16. 16.
    Mega JL, Close SL, Wiviott SD, Shen L, Hockett RD, Brandt JT, et al. Cytochrome p-450 polymorphisms and response to clopidogrel. N Engl J Med. 2009;360(4):354–62.CrossRefGoogle Scholar
  17. 17.
    Mega JL, Close SL, Wiviott SD, Shen L, Hockett RD, Brandt JT, et al. Cytochrome P450 genetic polymorphisms and the response to prasugrel: relationship to pharmacokinetic, pharmacodynamic, and clinical outcomes. Circulation. 2009;119(19):2553–60.CrossRefGoogle Scholar
  18. 18.
    Levine GN, Jeong YH, Goto S, Anderson JL, Huo Y, Mega JL, et al. Expert consensus document: World Heart Federation expert consensus statement on antiplatelet therapy in East Asian patients with ACS or undergoing PCI. Nat Rev Cardiol. 2014;11(10):597–606.CrossRefGoogle Scholar
  19. 19.
    Hata J, Kiyohara Y. Epidemiology of stroke and coronary artery disease in Asia. Circ J. 2013;77(8):1923–32.CrossRefGoogle Scholar
  20. 20.
    Ueda K, Hasuo Y, Kiyohara Y, Wada J, Kawano H, Kato I, et al. Intracerebral hemorrhage in a Japanese community, Hisayama: incidence, changing pattern during long-term follow-up, and related factors. Stroke. 1988;19(1):48–52.CrossRefGoogle Scholar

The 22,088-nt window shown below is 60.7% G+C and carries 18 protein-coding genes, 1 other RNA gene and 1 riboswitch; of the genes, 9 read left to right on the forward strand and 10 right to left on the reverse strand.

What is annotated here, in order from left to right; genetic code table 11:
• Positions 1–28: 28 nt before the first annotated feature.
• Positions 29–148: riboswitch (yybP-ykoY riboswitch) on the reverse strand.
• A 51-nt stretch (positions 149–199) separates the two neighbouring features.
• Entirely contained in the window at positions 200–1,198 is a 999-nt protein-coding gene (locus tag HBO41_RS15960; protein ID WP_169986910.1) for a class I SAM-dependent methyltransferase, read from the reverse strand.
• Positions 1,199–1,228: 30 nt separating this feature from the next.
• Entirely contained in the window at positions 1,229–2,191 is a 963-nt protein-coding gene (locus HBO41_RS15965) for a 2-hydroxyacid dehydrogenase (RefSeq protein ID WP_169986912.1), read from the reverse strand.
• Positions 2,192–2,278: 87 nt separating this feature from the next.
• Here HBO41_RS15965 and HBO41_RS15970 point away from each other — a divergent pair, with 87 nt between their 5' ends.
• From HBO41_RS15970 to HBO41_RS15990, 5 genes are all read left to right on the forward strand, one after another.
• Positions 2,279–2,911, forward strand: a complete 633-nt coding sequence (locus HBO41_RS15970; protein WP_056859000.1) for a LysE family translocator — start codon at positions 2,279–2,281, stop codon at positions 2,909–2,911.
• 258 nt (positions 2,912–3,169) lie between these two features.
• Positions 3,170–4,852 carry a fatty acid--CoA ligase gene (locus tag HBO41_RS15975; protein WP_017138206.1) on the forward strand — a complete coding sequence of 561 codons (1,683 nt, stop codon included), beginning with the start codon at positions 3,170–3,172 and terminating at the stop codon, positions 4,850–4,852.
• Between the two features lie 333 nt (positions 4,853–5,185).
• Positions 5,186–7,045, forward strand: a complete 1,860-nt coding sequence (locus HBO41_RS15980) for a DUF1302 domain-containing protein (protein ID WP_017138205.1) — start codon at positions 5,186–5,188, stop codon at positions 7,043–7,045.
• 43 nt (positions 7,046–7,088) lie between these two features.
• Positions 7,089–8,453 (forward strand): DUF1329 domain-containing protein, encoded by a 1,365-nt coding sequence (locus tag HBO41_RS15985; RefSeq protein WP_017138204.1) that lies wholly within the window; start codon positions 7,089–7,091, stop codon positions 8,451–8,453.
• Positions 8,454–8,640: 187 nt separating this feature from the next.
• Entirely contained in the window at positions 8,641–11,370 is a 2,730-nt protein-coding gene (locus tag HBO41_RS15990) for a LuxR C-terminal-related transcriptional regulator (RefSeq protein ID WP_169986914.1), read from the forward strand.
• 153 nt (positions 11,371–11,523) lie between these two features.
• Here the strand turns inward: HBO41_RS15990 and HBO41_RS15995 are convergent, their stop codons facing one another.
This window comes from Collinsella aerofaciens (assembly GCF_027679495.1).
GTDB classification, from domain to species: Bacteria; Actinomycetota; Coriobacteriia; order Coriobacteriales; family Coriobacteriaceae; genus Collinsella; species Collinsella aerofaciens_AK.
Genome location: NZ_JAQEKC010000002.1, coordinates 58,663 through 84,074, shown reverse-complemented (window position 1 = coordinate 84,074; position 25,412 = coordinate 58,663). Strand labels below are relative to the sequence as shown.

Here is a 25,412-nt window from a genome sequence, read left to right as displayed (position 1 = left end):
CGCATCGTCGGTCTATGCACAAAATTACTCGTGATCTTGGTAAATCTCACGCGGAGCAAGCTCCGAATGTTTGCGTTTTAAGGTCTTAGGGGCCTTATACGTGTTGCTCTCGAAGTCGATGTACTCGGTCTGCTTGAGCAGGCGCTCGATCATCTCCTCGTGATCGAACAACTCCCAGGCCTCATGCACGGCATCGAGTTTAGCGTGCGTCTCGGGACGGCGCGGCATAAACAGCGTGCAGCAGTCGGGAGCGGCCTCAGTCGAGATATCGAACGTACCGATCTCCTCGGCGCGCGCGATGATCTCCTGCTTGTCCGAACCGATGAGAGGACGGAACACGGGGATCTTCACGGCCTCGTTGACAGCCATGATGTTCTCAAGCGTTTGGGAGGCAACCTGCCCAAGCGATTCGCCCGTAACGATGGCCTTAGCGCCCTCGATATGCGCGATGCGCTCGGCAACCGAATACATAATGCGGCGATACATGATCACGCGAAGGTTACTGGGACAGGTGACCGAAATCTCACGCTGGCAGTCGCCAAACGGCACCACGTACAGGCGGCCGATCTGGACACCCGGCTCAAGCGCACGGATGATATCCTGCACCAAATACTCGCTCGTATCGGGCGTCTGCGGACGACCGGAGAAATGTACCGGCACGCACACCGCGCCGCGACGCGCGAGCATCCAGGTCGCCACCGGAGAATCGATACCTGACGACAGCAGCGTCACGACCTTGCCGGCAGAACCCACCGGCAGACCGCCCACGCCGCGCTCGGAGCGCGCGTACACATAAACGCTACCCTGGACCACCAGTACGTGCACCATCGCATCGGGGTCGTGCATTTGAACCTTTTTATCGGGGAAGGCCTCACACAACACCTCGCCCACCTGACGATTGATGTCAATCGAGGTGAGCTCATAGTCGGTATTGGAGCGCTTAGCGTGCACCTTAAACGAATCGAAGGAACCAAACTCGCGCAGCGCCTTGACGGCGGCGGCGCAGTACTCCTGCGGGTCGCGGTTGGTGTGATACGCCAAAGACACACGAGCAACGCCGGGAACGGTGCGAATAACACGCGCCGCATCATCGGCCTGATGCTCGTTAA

21. 21.
    Nakamura M, Iizuka T, Sagawa K, Abe K, Chikada S, Arai M. Prasugrel for Japanese patients with acute coronary syndrome in short-term clinical practice (PRASFIT-Practice I): a postmarketing observational study. Cardiovasc Interv Ther. 2018;33(2):135–45.CrossRefGoogle Scholar
  22. 22.
    Thygesen K, Alpert JS, Jaffe AS, Simoons ML, Chaitman BR, White HD. Third universal definition of myocardial infarction. Circulation. 2012;126(16):2020–35.CrossRefGoogle Scholar
  23. 23.
    Tunstall-Pedoe H, Kuulasmaa K, Amouyel P, Arveiler D, Rajakangas AM, Pajak A. Myocardial infarction and coronary deaths in the World Health Organization MONICA Project. Registration procedures, event rates, and case-fatality rates in 38 populations from 21 countries in four continents. Circulation. 1994;90(1):583–612.CrossRefGoogle Scholar
  24. 24.
    Kimura K, Asai T, Ogawa H et al. Guidelines for the management of patients with ST-elevation acute myocardial infarction (JCS 2013), article in Japanese, http://www.j-circ.or.jp/guideline/pdf/JCS2013_kimura_d.pdf
  25. 25.
    Kimura T, Issiki T, Ohno T et al. Guidelines for management of acute coronary syndrome without persistent ST segment elevation (JCS 2012), article in Japanese, http://www.j-circ.or.jp/guideline/pdf/JCS2012_kimura_d.pdf
  26. 26.